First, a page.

Are you in your 40s-50s or early 60s? Have you been brought up short by changes in your life? Has an important relationship ended, have you gotten get laid off from your job, or have you – or someone close to you – gotten sick?
Or have the signs of aging, a decline in ambition and a nagging feeling that you are just going through the motions making you wonder what life is all about?
When we confront life obstacles like these in our 20s, 30s, or early 40s, we do whatever we need to do to get back in the race and back up to our prior speed of life.
But in our late 40s and after, when we hit these same obstacles – against the backdrop that time is running out – we are beginning a shift in our state of consciousness from our time-since-birth to our time-left-to-live.
In these middle years, if we can allow these experiences to turn our attention to a deeper reality, we will discover that below the roles we play in our lives lies a deeper part of ourselves.
We can think of this deeper part as a priceless pearl.
Up until midlife, this seed possibility lies buried under the obligations of our first half of life to fulfill the social contract: to be good citizens, have families, go to work and contribute to the building of society.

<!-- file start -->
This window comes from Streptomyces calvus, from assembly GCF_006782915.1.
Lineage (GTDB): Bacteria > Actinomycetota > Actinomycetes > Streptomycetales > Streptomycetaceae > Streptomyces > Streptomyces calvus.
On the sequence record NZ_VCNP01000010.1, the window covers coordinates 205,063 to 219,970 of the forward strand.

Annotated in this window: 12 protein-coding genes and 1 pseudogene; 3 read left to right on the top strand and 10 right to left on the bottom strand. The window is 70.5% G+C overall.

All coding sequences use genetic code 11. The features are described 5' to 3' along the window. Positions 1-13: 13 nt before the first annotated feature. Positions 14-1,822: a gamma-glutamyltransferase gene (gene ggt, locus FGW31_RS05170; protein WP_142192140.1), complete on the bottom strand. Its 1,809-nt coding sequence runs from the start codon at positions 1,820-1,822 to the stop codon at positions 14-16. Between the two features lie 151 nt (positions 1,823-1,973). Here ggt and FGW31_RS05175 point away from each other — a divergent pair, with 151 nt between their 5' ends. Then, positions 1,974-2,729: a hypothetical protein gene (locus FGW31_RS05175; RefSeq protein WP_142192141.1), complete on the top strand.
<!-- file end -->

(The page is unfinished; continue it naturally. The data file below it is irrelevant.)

Our task in the second half of life – starting at midlife – is to uncover this priceless pearl and take the necessary steps to release it from its shell. Our task is to be who we were born to be: unique expressions of our deepest selves.
But how do we do that?
Media-driven stereotypes suggest that we should get radical, numb ourselves, or do whatever we can to turn back the hands of time.
In fact, popular media’s top three recommendations for those facing midlife are: Increase your exercise, eat a balanced diet, get plenty of rest.
Do you think those three suggestions are going to help you become who you were born to be?
Though it might not feel like it, at midlife you have a profound opportunity for transformation and the blossoming into who you were born to be, free from whatever has encumbered you during the first half of your adult life. The so-called “midlife crisis” is not the end of our lives. It heralds the spiritual awakening the can come at the end of our first adult life ushering us into a second, one that transcends all prior expectations and imaginings.
Hidden Blessings reveals a new map for discovering and embracing our authentic selves, an indestructible foundation from which a new life agenda – for growth, purpose, and meaning – will take shape. At this stage of life our soul asks – or demands – that we live larger lives by repeatedly showing us that…